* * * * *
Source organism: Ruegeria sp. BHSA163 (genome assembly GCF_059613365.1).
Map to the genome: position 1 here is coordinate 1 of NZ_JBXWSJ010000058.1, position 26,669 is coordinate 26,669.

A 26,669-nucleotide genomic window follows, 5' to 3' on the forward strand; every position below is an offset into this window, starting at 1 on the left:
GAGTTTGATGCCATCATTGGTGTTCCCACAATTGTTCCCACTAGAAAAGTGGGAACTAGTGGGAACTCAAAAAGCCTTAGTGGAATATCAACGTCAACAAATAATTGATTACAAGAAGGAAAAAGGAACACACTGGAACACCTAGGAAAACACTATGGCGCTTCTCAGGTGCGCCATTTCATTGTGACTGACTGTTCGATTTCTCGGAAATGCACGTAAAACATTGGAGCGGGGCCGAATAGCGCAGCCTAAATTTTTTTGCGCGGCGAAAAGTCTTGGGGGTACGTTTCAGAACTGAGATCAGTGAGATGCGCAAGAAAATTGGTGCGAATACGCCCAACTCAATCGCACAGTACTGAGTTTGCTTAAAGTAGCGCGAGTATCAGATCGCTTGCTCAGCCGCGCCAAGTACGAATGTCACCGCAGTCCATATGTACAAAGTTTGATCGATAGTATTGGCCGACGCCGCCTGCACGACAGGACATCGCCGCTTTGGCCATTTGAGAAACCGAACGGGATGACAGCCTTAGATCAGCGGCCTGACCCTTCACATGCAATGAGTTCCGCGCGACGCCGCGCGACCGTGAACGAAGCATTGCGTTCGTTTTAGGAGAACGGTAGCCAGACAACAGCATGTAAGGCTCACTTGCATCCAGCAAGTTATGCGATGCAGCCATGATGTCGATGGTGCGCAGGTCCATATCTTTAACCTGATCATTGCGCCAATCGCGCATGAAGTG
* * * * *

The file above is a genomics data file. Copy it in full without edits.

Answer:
Source organism: Ruegeria sp. BHSA163 (genome assembly GCF_059613365.1).
Map to the genome: position 1 here is coordinate 1 of NZ_JBXWSJ010000058.1, position 26,669 is coordinate 26,669.

A 26,669-nucleotide genomic window follows, 5' to 3' on the forward strand; every position below is an offset into this window, starting at 1 on the left:
GAGTTTGATGCCATCATTGGTGTTCCCACAATTGTTCCCACTAGAAAAGTGGGAACTAGTGGGAACTCAAAAAGCCTTAGTGGAATATCAACGTCAACAAATAATTGATTACAAGAAGGAAAAAGGAACACACTGGAACACCTAGGAAAACACTATGGCGCTTCTCAGGTGCGCCATTTCATTGTGACTGACTGTTCGATTTCTCGGAAATGCACGTAAAACATTGGAGCGGGGCCGAATAGCGCAGCCTAAATTTTTTTGCGCGGCGAAAAGTCTTGGGGGTACGTTTCAGAACTGAGATCAGTGAGATGCGCAAGAAAATTGGTGCGAATACGCCCAACTCAATCGCACAGTACTGAGTTTGCTTAAAGTAGCGCGAGTATCAGATCGCTTGCTCAGCCGCGCCAAGTACGAATGTCACCGCAGTCCATATGTACAAAGTTTGATCGATAGTATTGGCCGACGCCGCCTGCACGACAGGACATCGCCGCTTTGGCCATTTGAGAAACCGAACGGGATGACAGCCTTAGATCAGCGGCCTGACCCTTCACATGCAATGAGTTCCGCGCGACGCCGCGCGACCGTGAACGAAGCATTGCGTTCGTTTTAGGAGAACGGTAGCCAGACAACAGCATGTAAGGCTCACTTGCATCCAGCAAGTTATGCGATGCAGCCATGATGTCGATGGTGCGCAGGTCCATATCTTTAACCTGATCATTGCGCCAATCGCGCATGAAGTG